There are some pretty good match-ups this year. Google+ is up against Facebook Timeline for Best Social App, along with the New New Twitter, Instagram, and Path 2.0). The Kindle Fire is competing with the iPad 2 for Best New Device. And Pinterest, Turntable.fm, Nest, Fab, and Codecademy are all vying for Best New Startup (even though two of those were complete pivots). LinkedIn founder Reid Hoffman is up for Angel of the Year. His seed investment in Zynga is worth 160 times what he paid for it. But AngelList founders Naval Ravikant and Babak Nivi are also finalists in the category for helping to democratize angel investing, along with Conway, Rabois, Y Combinator’s Paul Graham, and Kevin Rose (who has a killer portfolio that includes Twitter, Foursquare, Zynga, and Square). Who will win?

Everyone is eligible and encouraged to vote. The rules state that you may vote once per day, per award category, until voting closes on Sunday, January 29, 2012 at 11:59pm PST. There are 20 award categories open for voting, recognizing the top accomplishments across a variety of fields and roles. If you are one of the finalists, create a badge and get your community excited about this honor and get them to vote for you. Winners will be announced on January 31, live at the Crunchies.

In addition to today’s announcement of the Finalists, we are happy to release our next batch of tickets through Eventbrite. The release begins now, so act fast and get them while you can.

Here are your Finalists:

Best Technology Achievement (2010 winner: Google Self Driving Cars)
Lytro
NFC
OnLive
Siri
Tesla Flat Pack Battery

Best Social Application (2010 winner: DailyBooth)
Facebook Timeline
Instagram
Google+
The New New Twitter
Path 2.0

Best Shopping Application (2010 winner: Groupon)
Birchbox
Fab
Gilt Groupe
Lot18
Warby Parker

Best Mobile Application (2010 winner: Google Mobile Maps for Android)
Evernote
Flipboard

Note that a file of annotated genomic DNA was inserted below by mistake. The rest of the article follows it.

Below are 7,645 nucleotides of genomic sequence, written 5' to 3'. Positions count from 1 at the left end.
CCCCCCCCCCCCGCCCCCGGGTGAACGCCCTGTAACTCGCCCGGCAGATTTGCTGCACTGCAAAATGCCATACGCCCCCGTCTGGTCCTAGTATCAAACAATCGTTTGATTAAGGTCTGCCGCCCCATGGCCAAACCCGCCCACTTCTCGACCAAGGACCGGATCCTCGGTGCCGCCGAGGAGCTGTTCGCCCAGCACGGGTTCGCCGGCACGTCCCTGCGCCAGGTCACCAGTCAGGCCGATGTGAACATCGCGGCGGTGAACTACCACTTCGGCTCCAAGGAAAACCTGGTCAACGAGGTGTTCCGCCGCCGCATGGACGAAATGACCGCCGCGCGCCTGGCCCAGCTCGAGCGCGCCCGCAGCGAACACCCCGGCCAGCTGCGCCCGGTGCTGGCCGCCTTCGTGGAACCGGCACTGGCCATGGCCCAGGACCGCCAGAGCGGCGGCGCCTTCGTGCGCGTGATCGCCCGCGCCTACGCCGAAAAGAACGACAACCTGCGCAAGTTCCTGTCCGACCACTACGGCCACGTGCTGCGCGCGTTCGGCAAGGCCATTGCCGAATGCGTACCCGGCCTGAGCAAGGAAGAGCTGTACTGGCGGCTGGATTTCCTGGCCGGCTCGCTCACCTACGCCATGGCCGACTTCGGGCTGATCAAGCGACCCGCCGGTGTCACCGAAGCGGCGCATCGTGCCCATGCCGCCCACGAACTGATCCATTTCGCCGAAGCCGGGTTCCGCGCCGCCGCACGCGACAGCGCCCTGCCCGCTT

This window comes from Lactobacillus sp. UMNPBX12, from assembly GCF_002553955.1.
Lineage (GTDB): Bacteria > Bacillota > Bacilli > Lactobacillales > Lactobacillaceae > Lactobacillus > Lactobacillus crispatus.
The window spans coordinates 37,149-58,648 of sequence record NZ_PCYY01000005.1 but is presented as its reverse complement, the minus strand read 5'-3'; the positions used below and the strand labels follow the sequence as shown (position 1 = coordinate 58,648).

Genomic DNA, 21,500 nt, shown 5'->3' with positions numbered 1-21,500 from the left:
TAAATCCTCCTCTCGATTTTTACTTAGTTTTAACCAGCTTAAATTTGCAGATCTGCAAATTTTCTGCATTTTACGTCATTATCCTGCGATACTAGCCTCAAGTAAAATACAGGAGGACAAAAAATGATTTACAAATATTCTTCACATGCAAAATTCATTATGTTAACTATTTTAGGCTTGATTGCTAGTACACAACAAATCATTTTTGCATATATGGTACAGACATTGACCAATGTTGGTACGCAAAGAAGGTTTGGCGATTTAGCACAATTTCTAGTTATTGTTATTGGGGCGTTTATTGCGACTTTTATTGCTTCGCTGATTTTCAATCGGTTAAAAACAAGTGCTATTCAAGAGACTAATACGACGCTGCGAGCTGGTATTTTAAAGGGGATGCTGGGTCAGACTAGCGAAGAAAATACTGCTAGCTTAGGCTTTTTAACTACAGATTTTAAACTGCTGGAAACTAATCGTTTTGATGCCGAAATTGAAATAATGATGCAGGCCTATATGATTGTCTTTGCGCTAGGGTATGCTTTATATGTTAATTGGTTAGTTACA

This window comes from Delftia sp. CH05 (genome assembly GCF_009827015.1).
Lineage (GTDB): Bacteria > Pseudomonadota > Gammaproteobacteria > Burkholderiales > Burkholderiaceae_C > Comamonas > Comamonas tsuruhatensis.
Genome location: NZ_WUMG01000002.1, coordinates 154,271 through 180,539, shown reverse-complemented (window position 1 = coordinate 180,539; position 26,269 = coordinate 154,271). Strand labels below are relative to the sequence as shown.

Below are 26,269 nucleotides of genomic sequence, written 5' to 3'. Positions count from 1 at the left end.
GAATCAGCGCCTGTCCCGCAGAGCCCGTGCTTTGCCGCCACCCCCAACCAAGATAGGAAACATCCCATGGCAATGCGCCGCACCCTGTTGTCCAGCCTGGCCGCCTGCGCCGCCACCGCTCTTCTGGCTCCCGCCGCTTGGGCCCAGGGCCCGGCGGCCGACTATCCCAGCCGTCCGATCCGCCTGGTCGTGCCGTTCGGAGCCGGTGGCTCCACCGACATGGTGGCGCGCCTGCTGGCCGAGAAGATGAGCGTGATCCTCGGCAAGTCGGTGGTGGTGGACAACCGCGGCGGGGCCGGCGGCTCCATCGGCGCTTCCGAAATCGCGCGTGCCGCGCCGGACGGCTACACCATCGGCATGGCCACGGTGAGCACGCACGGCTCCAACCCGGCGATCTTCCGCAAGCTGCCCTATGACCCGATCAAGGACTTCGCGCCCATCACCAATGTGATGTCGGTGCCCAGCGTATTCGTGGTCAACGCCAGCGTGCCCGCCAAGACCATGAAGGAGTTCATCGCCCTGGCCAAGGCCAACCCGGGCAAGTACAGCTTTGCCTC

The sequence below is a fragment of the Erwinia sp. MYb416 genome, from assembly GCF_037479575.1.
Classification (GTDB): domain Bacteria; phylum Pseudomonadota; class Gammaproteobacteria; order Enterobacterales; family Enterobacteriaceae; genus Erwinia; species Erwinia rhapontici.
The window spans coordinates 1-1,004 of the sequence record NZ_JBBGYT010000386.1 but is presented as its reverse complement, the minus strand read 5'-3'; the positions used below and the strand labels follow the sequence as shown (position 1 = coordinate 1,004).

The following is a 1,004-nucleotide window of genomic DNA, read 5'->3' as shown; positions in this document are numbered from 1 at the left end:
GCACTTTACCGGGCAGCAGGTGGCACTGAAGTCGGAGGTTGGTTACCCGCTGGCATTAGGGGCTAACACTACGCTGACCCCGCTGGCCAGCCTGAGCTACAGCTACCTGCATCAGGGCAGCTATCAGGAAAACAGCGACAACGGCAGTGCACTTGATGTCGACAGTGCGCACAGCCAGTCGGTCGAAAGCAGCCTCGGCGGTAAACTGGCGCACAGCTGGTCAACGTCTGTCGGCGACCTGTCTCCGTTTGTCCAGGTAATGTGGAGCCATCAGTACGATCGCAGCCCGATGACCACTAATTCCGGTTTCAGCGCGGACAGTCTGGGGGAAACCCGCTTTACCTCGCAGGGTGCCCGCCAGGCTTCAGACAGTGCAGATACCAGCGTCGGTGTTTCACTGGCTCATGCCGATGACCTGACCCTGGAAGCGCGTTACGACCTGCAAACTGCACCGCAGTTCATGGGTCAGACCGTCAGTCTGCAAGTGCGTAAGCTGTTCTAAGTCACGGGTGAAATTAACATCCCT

Pandora
Spotify
Square
TaskRabbit

Best Location Application (New category for 2011)
Airbnb
Foursquare
Grindr
RunKeeper
Uber

Best Tablet Application (2010 winner: Flipboard)
djay
Eventbrite At the Door
Fotopedia
GarageBand
Netflix
StumbleUpon

Best Design (2010 winner: gogobot)
Gojee
Orchestra
Path 2.0
Pinterest
Quora

Best Bootstrapped Startup (2010 winner: addmired)
Github
Imgur
Instapaper
Onesheet
Tap Tap Tap (Camera+)

Best Cloud Service (New category for 2011)
Asana
Box
CloudFlare
Dropbox
Okta
Twilio

Best International Startup (2010 winner: Viki)
Badoo
Klarna
Peixe Urbano
Rovio
SoundCloud
Wonga

Best Clean Tech Startup (2010 winner: SolarCity)
Alta Energy
Array Power
EcoATM
EcoMotors
Hara

Best New Device (2010 winner: iPad)
Galaxy Nexus
iPad 2
iPhone 4S
Kindle Fire
Nest

Best Time Sink (2010 winner: Cityville)
Modern Warfare 3
Quora
Skyrim
Turntable.fm
Words With Friends

Biggest Social Impact (New category for 2011)
Charity: Water
Khan Academy
Kickstarter
Practice Fusion
Twitter

Angel of the Year (2010 winner: Paul Graham)
Ron Conway
Paul Graham
Reid Hoffman
Keith Rabois
Naval Ravikant and Babak Nivi (AngelList)
Kevin Rose

VC of the Year (2010 winner: Yuri Milner)
Marc Andreessen & Ben Horowitz
Matt Cohler
Vinod Khosla
Aileen Lee
Yuri Milner
David Sze

Founder of the Year (2010 winner: Mark Pincus)
Leah Busque (Task Rabbit)
Brian Chesky (Airbnb)
Jack Dorsey (Square, Twitter)
Susan Feldman & Ali Pincus (One Kings Lane)
Drew Houston (Dropbox)

CEO of the Year (2010 winner: Andrew Mason)
Dick Costolo (Twitter)
Daniel Ek (Spotify)
Phil Libin (Evernote)
Mark Pincus (Zynga)
Jeff Weiner (LinkedIn)

Best New Startup of 2011 (2010 winner: Quora)
Codecademy
Fab
Nest
Pinterest
Turntable.fm

Best Overall Startup of 2011 (2010 winner: Twitter)
Dropbox
Instagram
Gilt Groupe
Spotify
Square
Tumblr

5th Annual Crunchies Awards
Tuesday, January 31, 2012

Louise M. Davies Symphony Hall
201 Van Ness Ave.
San Francisco, CA

7:30pm – midnight – Awards Ceremony and After Party
A night of celebration with festive attire.

Our sponsors help make the Crunchies happen, if you are interested in learning more about sponsorship opportunities during the ceremony or after-party, please contact Jeanne Logozzo at jeanne@techcrunch.com.

For press credentials, please fill out this request form and confirmations will be sent separately via email.


Google Realtime Search Quietly Adds Quora, Gowalla, Others